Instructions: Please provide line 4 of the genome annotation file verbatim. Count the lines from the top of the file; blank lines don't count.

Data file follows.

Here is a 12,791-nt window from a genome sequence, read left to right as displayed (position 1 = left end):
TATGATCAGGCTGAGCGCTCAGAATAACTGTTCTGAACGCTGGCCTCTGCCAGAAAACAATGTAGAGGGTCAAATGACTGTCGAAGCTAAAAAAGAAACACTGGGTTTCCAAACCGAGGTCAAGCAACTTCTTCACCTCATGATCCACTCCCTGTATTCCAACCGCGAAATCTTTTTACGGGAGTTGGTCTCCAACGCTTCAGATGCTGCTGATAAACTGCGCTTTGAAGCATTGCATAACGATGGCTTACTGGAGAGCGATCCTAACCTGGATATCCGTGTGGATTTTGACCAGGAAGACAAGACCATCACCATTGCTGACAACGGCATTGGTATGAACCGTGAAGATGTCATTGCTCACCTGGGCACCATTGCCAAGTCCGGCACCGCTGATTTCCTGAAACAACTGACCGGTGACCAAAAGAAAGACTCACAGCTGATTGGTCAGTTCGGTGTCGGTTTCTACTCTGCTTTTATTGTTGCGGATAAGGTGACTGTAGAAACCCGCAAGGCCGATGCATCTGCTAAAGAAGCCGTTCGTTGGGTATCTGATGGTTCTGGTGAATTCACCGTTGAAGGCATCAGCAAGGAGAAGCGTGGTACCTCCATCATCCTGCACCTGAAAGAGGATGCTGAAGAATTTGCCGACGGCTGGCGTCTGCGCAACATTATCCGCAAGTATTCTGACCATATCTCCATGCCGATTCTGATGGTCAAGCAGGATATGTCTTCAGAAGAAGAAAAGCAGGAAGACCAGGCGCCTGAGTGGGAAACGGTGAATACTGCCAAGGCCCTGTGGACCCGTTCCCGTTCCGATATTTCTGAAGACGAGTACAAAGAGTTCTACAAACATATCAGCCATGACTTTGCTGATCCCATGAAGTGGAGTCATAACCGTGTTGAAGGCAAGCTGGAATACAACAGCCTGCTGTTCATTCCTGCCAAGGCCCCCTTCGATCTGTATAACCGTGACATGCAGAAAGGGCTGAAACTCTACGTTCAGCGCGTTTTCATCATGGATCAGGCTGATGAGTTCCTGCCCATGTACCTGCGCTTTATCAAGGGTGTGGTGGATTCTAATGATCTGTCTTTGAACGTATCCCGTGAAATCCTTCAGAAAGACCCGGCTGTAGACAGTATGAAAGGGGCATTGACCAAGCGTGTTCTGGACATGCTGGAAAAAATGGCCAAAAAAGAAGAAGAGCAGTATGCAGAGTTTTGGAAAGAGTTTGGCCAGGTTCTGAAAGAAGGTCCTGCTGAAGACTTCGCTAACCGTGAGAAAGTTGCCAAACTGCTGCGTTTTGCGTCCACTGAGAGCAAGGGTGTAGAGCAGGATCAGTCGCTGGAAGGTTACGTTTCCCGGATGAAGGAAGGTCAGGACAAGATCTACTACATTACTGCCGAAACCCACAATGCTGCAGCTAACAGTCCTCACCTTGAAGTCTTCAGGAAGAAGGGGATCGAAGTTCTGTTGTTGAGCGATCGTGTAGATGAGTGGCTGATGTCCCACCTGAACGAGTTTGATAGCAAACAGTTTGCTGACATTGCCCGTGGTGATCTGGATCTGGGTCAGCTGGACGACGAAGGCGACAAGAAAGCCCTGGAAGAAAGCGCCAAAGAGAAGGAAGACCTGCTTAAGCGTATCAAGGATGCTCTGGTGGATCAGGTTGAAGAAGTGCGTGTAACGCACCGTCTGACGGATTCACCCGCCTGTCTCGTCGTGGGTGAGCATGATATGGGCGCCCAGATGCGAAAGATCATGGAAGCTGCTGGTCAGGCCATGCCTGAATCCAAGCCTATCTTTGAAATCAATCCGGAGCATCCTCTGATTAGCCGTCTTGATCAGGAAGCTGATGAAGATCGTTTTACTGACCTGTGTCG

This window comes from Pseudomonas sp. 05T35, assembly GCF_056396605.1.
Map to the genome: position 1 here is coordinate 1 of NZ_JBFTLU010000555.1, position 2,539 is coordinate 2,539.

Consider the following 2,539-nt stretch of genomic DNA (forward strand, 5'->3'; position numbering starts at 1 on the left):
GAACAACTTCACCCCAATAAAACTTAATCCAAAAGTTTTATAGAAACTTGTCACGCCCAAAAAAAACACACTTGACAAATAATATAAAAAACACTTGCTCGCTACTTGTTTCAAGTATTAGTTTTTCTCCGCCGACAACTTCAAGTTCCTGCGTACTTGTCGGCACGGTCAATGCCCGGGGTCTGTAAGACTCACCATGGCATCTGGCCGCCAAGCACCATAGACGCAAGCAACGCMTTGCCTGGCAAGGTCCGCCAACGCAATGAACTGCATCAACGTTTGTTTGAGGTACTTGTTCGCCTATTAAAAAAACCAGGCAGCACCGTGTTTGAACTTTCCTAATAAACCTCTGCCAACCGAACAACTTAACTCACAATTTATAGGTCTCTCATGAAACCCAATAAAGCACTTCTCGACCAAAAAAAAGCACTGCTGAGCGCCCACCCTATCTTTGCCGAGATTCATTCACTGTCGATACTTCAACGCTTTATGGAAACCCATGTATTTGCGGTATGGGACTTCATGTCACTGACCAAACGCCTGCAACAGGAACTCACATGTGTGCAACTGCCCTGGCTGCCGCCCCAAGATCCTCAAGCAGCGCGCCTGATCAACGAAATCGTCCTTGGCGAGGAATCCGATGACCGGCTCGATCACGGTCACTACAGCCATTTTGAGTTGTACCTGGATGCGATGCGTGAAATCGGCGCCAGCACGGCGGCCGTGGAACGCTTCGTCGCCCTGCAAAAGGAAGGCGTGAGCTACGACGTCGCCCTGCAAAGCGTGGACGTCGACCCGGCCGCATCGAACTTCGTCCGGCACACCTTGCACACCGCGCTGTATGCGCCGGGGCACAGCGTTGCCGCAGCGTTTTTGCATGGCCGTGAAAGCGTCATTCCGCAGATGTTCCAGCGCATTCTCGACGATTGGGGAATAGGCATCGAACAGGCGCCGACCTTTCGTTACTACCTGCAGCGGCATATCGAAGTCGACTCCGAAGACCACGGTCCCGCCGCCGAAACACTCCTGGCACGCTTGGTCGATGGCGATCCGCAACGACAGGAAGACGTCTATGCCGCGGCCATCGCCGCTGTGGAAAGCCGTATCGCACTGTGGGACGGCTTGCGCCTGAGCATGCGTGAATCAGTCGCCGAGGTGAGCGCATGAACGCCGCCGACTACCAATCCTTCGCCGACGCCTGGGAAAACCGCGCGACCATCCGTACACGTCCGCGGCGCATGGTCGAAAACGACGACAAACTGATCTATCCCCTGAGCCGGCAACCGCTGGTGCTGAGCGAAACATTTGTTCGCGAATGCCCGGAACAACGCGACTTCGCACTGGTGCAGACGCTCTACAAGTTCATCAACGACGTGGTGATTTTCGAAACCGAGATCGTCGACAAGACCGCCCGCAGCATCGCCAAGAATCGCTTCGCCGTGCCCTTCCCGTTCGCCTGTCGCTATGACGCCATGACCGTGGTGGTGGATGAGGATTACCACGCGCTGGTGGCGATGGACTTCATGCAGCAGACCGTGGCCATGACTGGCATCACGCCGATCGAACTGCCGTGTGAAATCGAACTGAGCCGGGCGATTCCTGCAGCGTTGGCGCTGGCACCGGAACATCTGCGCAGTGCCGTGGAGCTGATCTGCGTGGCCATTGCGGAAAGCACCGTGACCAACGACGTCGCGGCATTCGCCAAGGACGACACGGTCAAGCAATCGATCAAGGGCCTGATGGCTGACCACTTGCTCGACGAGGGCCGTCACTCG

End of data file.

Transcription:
Map to the genome: position 1 here is coordinate 1 of NZ_JBFTLU010000555.1, position 2,539 is coordinate 2,539.